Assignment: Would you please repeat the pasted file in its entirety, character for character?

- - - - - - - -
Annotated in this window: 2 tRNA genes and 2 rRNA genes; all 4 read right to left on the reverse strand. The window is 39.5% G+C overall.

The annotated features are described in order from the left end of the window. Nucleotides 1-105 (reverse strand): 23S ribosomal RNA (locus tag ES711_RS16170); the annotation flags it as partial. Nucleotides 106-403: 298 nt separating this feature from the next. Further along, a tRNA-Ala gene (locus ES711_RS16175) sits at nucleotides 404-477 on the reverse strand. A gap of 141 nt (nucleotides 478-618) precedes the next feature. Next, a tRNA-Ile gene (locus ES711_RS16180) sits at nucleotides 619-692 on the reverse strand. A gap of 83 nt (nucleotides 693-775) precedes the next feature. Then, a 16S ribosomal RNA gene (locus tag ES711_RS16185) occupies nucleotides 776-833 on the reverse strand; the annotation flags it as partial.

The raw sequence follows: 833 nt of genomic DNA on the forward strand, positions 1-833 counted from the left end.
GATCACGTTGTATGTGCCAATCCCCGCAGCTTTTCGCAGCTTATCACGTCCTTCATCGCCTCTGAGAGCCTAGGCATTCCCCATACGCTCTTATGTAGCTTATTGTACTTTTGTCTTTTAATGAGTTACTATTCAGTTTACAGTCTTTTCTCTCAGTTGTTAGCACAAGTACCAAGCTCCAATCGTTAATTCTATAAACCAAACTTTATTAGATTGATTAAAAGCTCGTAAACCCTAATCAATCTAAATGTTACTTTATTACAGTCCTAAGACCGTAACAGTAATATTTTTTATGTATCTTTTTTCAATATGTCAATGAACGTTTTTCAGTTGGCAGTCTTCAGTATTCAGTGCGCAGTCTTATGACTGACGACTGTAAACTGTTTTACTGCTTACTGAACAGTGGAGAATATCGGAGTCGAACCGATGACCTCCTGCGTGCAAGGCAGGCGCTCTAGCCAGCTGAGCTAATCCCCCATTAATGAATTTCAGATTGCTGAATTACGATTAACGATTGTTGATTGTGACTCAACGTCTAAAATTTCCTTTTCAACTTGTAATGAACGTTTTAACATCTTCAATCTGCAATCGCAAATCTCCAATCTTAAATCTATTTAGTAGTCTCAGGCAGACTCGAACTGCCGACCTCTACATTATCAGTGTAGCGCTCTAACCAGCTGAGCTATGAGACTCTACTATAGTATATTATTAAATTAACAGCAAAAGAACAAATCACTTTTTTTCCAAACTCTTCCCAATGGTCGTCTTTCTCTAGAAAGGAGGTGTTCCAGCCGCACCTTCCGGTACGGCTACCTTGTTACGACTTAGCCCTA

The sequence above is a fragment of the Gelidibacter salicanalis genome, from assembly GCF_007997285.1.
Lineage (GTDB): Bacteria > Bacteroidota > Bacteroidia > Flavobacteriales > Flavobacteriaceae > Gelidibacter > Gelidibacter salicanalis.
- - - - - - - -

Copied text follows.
Annotated in this window: 2 tRNA genes and 2 rRNA genes; all 4 read right to left on the reverse strand. The window is 39.5% G+C overall.

The annotated features are described in order from the left end of the window. Nucleotides 1-105 (reverse strand): 23S ribosomal RNA (locus tag ES711_RS16170); the annotation flags it as partial. Nucleotides 106-403: 298 nt separating this feature from the next. Further along, a tRNA-Ala gene (locus ES711_RS16175) sits at nucleotides 404-477 on the reverse strand. A gap of 141 nt (nucleotides 478-618) precedes the next feature. Next, a tRNA-Ile gene (locus ES711_RS16180) sits at nucleotides 619-692 on the reverse strand. A gap of 83 nt (nucleotides 693-775) precedes the next feature. Then, a 16S ribosomal RNA gene (locus tag ES711_RS16185) occupies nucleotides 776-833 on the reverse strand; the annotation flags it as partial.

The raw sequence follows: 833 nt of genomic DNA on the forward strand, positions 1-833 counted from the left end.
GATCACGTTGTATGTGCCAATCCCCGCAGCTTTTCGCAGCTTATCACGTCCTTCATCGCCTCTGAGAGCCTAGGCATTCCCCATACGCTCTTATGTAGCTTATTGTACTTTTGTCTTTTAATGAGTTACTATTCAGTTTACAGTCTTTTCTCTCAGTTGTTAGCACAAGTACCAAGCTCCAATCGTTAATTCTATAAACCAAACTTTATTAGATTGATTAAAAGCTCGTAAACCCTAATCAATCTAAATGTTACTTTATTACAGTCCTAAGACCGTAACAGTAATATTTTTTATGTATCTTTTTTCAATATGTCAATGAACGTTTTTCAGTTGGCAGTCTTCAGTATTCAGTGCGCAGTCTTATGACTGACGACTGTAAACTGTTTTACTGCTTACTGAACAGTGGAGAATATCGGAGTCGAACCGATGACCTCCTGCGTGCAAGGCAGGCGCTCTAGCCAGCTGAGCTAATCCCCCATTAATGAATTTCAGATTGCTGAATTACGATTAACGATTGTTGATTGTGACTCAACGTCTAAAATTTCCTTTTCAACTTGTAATGAACGTTTTAACATCTTCAATCTGCAATCGCAAATCTCCAATCTTAAATCTATTTAGTAGTCTCAGGCAGACTCGAACTGCCGACCTCTACATTATCAGTGTAGCGCTCTAACCAGCTGAGCTATGAGACTCTACTATAGTATATTATTAAATTAACAGCAAAAGAACAAATCACTTTTTTTCCAAACTCTTCCCAATGGTCGTCTTTCTCTAGAAAGGAGGTGTTCCAGCCGCACCTTCCGGTACGGCTACCTTGTTACGACTTAGCCCTA

The sequence above is a fragment of the Gelidibacter salicanalis genome, from assembly GCF_007997285.1.
Lineage (GTDB): Bacteria > Bacteroidota > Bacteroidia > Flavobacteriales > Flavobacteriaceae > Gelidibacter > Gelidibacter salicanalis.